Dissertations

Date of Award

12-2013

Document Type

Dissertation

Degree Name

Doctor of Education (EdD)

Department

Educational Leadership

Advisor

Dr. Michael D. Brooks

Abstract

The purpose of this dissertation was to add to the limited available research concerning the effectiveness of supplemental reading programs such as Reading First and Direct Instruction on reading achievement for students in elementary and middle grades. Particularly, in the first and third hypotheses, the independent variables were reading program (Direct Instruction versus Reading First) and ethnicity (Hispanic versus Non- Hispanic) on reading comprehension for third and eighth grade students. In the second and fourth hypotheses, the independent variables were reading program (Direct Instruction versus Reading First) and gender (male versus female) on reading comprehension for third and eighth students. The dependent variable was reading comprehension as measured by the Iowa Test of Basic Skills reading subtest scaled scores. A review of the literature identified the various aspects of reading programs, the characteristics of effective programs for reading, and the implications of such programs on reading ability of students.

This causal comparative study was conducted in Southwest Arkansas with grades 3 and 8 in five school districts. The sample for this study included students from one district utilizing Direct Instruction reading and four districts utilizing Reading First. The researcher randomly chose students by grade level, gender, ethnicity, and reading program.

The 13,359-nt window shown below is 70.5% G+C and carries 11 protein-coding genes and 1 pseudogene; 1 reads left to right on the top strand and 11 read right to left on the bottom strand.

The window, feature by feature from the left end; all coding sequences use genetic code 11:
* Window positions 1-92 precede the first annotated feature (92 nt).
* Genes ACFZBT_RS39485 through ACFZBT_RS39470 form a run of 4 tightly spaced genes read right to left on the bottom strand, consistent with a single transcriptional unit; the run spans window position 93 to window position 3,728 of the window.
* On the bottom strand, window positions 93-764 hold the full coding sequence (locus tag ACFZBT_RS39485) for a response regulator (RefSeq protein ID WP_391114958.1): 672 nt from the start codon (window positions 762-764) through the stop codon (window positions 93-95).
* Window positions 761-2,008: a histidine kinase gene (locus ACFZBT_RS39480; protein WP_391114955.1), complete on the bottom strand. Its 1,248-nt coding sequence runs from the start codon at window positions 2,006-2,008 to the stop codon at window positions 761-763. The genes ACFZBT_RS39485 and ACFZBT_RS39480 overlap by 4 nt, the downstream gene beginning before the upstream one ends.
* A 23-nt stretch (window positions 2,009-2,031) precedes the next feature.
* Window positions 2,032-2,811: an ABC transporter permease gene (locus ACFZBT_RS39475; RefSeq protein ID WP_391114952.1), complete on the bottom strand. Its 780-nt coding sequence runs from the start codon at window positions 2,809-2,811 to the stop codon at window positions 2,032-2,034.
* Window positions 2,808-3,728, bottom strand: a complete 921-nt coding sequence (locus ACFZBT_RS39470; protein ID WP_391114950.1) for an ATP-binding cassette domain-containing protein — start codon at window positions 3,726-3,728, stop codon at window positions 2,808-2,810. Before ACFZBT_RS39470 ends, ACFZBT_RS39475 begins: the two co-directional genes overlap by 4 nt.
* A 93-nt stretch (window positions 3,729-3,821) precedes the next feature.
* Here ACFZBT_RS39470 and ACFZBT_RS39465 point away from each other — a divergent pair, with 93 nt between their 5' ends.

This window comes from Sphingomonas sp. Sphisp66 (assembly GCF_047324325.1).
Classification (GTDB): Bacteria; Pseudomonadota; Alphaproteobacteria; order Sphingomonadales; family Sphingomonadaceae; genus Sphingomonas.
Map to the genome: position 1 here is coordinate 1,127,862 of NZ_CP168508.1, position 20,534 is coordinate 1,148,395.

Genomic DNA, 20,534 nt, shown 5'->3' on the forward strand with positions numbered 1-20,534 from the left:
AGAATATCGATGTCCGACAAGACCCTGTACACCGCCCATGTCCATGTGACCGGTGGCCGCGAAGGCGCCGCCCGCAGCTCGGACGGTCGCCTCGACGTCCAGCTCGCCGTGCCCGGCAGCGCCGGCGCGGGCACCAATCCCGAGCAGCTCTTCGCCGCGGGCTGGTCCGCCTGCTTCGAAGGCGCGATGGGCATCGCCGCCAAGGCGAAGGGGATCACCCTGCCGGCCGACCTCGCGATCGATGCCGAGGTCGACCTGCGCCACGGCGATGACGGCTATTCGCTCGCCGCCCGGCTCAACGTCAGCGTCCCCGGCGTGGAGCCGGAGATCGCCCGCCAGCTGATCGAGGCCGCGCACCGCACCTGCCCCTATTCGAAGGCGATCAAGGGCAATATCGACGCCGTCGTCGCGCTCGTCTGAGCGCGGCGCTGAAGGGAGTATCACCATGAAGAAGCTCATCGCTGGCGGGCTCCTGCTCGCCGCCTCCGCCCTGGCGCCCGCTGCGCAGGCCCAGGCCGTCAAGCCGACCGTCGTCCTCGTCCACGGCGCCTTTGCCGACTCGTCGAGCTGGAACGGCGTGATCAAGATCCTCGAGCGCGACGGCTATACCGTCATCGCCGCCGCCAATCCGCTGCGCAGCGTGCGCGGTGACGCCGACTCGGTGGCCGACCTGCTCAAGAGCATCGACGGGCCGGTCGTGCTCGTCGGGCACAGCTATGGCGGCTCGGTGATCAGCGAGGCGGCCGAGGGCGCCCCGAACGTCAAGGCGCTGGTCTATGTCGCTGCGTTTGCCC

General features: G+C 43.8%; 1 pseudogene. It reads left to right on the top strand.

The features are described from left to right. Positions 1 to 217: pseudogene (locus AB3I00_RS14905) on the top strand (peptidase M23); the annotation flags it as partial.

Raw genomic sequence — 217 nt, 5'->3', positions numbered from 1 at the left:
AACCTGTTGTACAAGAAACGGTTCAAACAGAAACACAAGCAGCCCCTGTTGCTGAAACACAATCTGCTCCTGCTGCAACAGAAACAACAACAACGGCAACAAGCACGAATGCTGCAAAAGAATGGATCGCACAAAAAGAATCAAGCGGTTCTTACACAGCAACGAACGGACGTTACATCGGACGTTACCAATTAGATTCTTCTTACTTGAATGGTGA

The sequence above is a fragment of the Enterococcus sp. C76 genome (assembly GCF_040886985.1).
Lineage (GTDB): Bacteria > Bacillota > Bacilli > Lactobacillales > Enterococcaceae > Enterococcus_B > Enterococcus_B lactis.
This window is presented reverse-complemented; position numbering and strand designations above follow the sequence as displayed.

A 2 x 2 factorial ANOVA was used to analyze the data collected for each of the four hypotheses. The results of this study showed no significant interaction effects between students taught with Reading First or Direct Instruction by gender or ethnicity for the four hypotheses. In hypothesis 1, main effect results determined that ethnicity was significant in the third grade, but the findings revealed only a small effect size. Non- Hispanics, on average, showed higher mean scores than Hispanics. In hypotheses 1 and 2, the main effects for reading program were significant at the third grade level but were not at eighth grade level in the last two hypotheses. However, Direct Instruction students showed higher mean scores, on average, at both grade levels than students taught with Reading First.

Many of the studies reviewed revealed findings similar to this study. Some studies revealed a greater difference in gender and ethnicity. Supplemental reading programs may generally affect students' reading ability; however, these findings revealed that programs, when paired with gender or ethnicity, differ little in their influence on reading comprehension.

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